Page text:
Surgery is not indicated for the treatment of premature ejaculation

James Anaissie, Faysal A. Yafi, Wayne J. G. Hellstrom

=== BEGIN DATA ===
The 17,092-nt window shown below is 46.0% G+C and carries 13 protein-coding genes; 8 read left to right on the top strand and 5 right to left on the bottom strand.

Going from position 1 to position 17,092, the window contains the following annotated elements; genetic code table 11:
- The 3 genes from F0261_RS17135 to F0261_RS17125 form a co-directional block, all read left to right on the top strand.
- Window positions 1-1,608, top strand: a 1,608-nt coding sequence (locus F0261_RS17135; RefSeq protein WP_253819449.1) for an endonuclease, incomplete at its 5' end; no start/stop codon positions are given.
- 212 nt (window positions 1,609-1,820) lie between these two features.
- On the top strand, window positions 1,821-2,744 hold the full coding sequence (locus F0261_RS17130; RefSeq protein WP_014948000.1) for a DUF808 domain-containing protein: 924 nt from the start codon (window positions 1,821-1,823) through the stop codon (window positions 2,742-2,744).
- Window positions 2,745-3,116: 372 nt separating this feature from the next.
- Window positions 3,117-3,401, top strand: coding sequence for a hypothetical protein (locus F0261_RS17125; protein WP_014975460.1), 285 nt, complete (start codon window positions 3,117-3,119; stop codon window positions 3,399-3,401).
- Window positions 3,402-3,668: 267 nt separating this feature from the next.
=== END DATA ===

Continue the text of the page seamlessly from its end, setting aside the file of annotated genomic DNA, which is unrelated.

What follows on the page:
Premature ejaculation (PE) is considered the most common male sexual disorder, affecting up to 75% of men at some point in their lives. While medical management is the mainstay of therapy, surgical options such as dorsal nerve neurectomy (DNN), hyaluronic acid (HA) gel glans penis augmentation, and circumcision have been studied as alternative forms of treatment. Preliminary studies have suggested that DNN and HA gel glans penis augmentation are relatively safe and effective, but due to a lack of large, multicenter, randomized-control trials with long-term follow-up, the International Society of Sexual Medicine (ISSM) has been unable to endorse DNN or HA gel glans penis augmentation as options in the treatment of PE. Conflicting data regarding the efficacy and safety of circumcision has similarly led to its exclusion from ISSM recommendations for the treatment of PE. Ethical concerns, particularly the fundamental concept of non-maleficence, are also barriers to the implementation of surgery for PE.